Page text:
Arkansas Historic Preservation Program
Dr. James Wyatt Walton House
Dr. James Wyatt Walton House

DR. JAMES WYATT WALTON HOUSE, BENTON, SALINE COUNTY

ELABORATION

The Dr. James Wyatt Walton House located in Benton, Arkansas, is significant not only for the fineness of its architecture, but in its representation of the city's first doctor.  The structure was designed by architect Charles L. Thompson of Little Rock and built by John S. Odum.  These two men were also responsible for the design and construction of the Saline County Courthouse in 1902 (entered in the National Register 11-22-76).  The Walton House is a two-story gabled roof structure sheathed in narrow clapboard siding.  Decorative detailing of design found on the structure includes denticulated cornices, stained glass transoms, ornamental bargeboard in gable ends and a large one-story Classical portico which turns the corner of the facade to extend onto the east elevation.

James Wyatt Walton was born in Saline County, Arkansas, on January 23, 1863, the son of James and Angelena Poe Walton.  James Walton had settled in Arkansas in 1860, working as a carpenter for one year, then farming.  Early in the Civil War, James Walton joined the Confederate Army and was believed to have been killed near Atlanta, Georgia.  Angelena Poe Walton, a distant relative of poet Edgar Allen Poe died in 1866, leaving her two small children to be raised by her parents.  J. W. Walton lived with his grandparents until the death of his grandfather.  In 1876 he moved with his grandmother to a farm in Grant County where he lived for seven years.  At the age of 20 Walton moved to Benton and took a three-year high school course.

J. W. Walton graduated from the University of Arkansas with a degree in medicine.  In April, 1889, he became the partner of Dr. D. N. Fisher of Benton and in that connection he rapidly built an excellent reputation in the practice of medicine.  In 1896, Dr. Walton did postgraduate work in surgery at the Chicago Polyclinic, which later became the University of Chicago.  He received an honorary degree from St. Luke's Hospital in Niles, Michigan, and continued the study of medicine for the rest of his life.

Dr. Walton was instrumental in organizing the Saline County Medical Society and was the first County Health Officer.  As Saline County Health Officer, Dr. Walton stressed sanitation with an emphasis on typhoid and malaria control.

Dr. Walton was a well-respected physician who was said to have been years ahead of his time in the field of medicine.  The Walton House was always a welcome place for those who were ill and needy.  Often Dr. Walton brought sick people from the country home so that he could more adequately care for them.  Dr. Walton also allowed many youths to live in his home to provide them with the opportunity to finish high school.  In addition to being successful in medicine, Dr. Walton was a good businessman and owned several farms and extensive real estate.  Dr. J. W. Walton died in 1928.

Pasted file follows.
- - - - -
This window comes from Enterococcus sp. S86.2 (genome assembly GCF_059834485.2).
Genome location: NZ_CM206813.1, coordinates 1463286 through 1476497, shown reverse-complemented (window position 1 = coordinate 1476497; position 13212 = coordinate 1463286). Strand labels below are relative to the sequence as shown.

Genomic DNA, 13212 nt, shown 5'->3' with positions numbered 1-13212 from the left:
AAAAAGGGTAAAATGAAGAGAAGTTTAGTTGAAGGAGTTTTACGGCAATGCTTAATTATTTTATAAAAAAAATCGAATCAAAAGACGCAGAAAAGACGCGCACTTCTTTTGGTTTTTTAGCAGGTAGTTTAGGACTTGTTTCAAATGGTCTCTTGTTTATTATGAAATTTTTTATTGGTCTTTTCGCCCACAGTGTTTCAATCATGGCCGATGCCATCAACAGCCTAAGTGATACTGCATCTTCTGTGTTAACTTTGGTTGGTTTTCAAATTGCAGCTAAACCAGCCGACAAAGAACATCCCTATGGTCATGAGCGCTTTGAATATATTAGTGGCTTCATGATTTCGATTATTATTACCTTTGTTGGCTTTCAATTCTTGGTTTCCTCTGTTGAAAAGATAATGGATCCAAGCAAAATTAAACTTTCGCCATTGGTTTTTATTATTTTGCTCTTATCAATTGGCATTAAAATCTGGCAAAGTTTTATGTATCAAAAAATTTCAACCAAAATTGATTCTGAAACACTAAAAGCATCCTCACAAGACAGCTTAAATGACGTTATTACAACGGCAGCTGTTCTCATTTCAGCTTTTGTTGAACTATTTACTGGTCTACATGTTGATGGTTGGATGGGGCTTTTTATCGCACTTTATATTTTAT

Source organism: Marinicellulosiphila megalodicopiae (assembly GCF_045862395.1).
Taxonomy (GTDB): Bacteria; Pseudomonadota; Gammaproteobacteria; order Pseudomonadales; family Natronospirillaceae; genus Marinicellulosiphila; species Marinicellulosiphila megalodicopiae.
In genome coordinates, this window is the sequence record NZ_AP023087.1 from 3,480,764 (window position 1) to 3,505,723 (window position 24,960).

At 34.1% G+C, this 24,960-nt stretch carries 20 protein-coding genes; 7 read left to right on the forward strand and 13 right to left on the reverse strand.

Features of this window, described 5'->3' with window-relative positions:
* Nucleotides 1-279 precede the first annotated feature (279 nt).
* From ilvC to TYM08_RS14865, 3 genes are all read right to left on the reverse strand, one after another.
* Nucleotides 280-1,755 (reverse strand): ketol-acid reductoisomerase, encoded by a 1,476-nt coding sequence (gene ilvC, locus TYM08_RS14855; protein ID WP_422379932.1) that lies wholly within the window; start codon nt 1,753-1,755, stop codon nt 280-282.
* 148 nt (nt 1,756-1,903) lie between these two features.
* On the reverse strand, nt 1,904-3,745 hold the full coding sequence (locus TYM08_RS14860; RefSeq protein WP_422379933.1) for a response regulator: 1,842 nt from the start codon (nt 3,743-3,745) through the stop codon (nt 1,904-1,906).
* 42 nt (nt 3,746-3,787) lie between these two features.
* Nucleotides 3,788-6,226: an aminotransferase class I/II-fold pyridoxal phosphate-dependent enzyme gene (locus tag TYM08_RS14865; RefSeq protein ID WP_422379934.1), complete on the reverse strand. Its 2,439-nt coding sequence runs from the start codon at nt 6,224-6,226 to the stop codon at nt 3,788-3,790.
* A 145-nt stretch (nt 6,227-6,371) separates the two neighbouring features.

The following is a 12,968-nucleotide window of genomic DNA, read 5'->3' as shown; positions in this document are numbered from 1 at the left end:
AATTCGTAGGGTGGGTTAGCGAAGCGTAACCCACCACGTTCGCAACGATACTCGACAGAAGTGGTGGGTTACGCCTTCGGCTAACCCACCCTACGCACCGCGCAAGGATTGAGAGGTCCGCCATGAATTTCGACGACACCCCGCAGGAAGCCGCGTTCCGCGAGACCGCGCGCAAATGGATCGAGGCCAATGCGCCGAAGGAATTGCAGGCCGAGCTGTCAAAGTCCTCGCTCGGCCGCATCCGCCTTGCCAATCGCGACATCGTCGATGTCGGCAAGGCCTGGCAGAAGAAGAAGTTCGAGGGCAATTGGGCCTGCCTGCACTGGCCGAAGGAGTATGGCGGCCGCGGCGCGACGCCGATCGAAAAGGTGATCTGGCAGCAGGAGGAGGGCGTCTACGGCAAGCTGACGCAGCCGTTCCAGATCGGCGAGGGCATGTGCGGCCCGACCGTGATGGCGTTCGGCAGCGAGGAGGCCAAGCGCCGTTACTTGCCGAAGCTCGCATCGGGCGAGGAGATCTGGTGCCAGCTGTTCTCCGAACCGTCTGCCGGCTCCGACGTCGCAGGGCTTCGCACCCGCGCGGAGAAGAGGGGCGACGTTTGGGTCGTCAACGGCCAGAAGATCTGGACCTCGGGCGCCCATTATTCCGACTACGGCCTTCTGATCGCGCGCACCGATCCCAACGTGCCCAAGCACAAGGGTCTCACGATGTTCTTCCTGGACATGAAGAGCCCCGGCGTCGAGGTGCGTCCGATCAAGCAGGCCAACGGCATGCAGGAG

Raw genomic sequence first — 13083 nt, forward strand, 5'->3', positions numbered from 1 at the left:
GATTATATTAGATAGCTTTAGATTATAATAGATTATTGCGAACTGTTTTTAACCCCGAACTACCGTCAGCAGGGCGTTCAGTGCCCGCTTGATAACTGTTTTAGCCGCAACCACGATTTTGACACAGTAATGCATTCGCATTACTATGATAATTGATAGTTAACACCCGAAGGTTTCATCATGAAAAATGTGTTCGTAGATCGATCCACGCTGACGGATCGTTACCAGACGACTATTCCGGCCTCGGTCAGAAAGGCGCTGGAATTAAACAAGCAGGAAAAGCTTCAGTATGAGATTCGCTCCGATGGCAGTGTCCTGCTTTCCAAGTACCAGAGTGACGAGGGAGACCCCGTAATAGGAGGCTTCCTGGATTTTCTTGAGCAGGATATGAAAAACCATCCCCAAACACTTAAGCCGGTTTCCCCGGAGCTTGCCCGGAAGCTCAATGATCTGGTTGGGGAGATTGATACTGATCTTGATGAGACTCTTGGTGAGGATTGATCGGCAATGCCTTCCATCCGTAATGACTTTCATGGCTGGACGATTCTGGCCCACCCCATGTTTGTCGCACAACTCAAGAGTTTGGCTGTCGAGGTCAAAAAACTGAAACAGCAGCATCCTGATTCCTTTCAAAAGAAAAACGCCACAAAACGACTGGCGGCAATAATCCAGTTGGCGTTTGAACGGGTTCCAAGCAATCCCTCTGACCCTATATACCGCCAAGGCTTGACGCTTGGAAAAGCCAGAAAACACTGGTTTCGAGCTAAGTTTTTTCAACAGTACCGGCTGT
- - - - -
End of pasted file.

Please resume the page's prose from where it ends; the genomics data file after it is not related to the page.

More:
Dr. Walton was married to Ada Fisher and they had six children.  Several years after her death he married Sarah Alma Poe of Little Rock.  They were the parents of four children.

The Walton House was originally intended to have been constructed at another site which is now the center of downtown Benton, but Walton was advised to build his home where the family was then living a few blocks away.  The house already on the site was moved and the present structure constructed.  Ironically, though Dr. Walton built his home at a location to avert living in the business district, the city has grown to the extent that the structure is constantly threatened as it is now in the midst of an area of prime commercial property.

The Walton House is still owned by the descendants of Dr. Walton, who hope to prevent the destruction of the structure.  The Walton House represents hospitality, shelter and always available medical attention to many of the older residents of Benton.  As a representative structure of Charles L. Thompson's designs and as representative of one of Saline County's finest doctors, the Walton House is a significant historical structure.

BIBLIOGRAPHY

Benton Courier, October 28, 1976.

Chambers, Mrs. J. K.  Personal interview at the Walton House, Benton, Arkansas, December 17, 1976.

Chambers, Tom.  Personal interview at the Walton House, Benton, Arkansas, July 23, 1976.

Goodspeed Publishing Company.  Biographical and Historical Memoirs of Pulaski, Jefferson, Lonoke, Faulkner, Grant, Saline, Perry, Garland and Hot Spring Counties, Arkansas.  Chicago:  Goodspeed Publishing Company, 1890.

Walton, W. P.  Personal interview at the Walton House, Benton, Arkansas, October 19, 1976.